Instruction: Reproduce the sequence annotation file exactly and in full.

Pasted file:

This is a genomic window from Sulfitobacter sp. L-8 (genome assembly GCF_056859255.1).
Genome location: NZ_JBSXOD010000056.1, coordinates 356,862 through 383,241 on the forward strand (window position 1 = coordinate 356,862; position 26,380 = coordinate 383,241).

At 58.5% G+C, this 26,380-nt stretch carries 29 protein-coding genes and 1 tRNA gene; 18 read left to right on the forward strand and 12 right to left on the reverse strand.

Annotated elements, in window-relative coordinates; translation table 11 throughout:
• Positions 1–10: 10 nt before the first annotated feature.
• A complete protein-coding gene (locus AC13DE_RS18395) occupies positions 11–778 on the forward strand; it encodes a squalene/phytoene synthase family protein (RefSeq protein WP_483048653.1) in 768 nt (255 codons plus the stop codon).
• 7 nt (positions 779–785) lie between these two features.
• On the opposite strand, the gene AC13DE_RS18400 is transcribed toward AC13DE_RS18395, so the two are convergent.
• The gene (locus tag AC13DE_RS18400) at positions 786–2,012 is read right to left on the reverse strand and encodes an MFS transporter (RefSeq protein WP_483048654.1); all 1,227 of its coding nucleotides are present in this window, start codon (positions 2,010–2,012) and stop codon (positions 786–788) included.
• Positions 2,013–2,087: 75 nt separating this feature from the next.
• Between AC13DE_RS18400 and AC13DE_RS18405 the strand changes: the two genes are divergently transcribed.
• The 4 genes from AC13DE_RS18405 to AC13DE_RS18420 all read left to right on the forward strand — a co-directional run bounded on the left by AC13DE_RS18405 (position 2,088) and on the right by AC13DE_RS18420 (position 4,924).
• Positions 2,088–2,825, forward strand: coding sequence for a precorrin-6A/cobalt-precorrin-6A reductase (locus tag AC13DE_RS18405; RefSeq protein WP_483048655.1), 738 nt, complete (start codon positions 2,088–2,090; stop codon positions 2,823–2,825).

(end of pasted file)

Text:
This is a genomic window from Sulfitobacter sp. L-8 (genome assembly GCF_056859255.1).
Genome location: NZ_JBSXOD010000056.1, coordinates 356,862 through 383,241 on the forward strand (window position 1 = coordinate 356,862; position 26,380 = coordinate 383,241).

At 58.5% G+C, this 26,380-nt stretch carries 29 protein-coding genes and 1 tRNA gene; 18 read left to right on the forward strand and 12 right to left on the reverse strand.

Annotated elements, in window-relative coordinates; translation table 11 throughout:
• Positions 1–10: 10 nt before the first annotated feature.
• A complete protein-coding gene (locus AC13DE_RS18395) occupies positions 11–778 on the forward strand; it encodes a squalene/phytoene synthase family protein (RefSeq protein WP_483048653.1) in 768 nt (255 codons plus the stop codon).
• 7 nt (positions 779–785) lie between these two features.
• On the opposite strand, the gene AC13DE_RS18400 is transcribed toward AC13DE_RS18395, so the two are convergent.
• The gene (locus tag AC13DE_RS18400) at positions 786–2,012 is read right to left on the reverse strand and encodes an MFS transporter (RefSeq protein WP_483048654.1); all 1,227 of its coding nucleotides are present in this window, start codon (positions 2,010–2,012) and stop codon (positions 786–788) included.
• Positions 2,013–2,087: 75 nt separating this feature from the next.
• Between AC13DE_RS18400 and AC13DE_RS18405 the strand changes: the two genes are divergently transcribed.
• The 4 genes from AC13DE_RS18405 to AC13DE_RS18420 all read left to right on the forward strand — a co-directional run bounded on the left by AC13DE_RS18405 (position 2,088) and on the right by AC13DE_RS18420 (position 4,924).
• Positions 2,088–2,825, forward strand: coding sequence for a precorrin-6A/cobalt-precorrin-6A reductase (locus tag AC13DE_RS18405; RefSeq protein WP_483048655.1), 738 nt, complete (start codon positions 2,088–2,090; stop codon positions 2,823–2,825).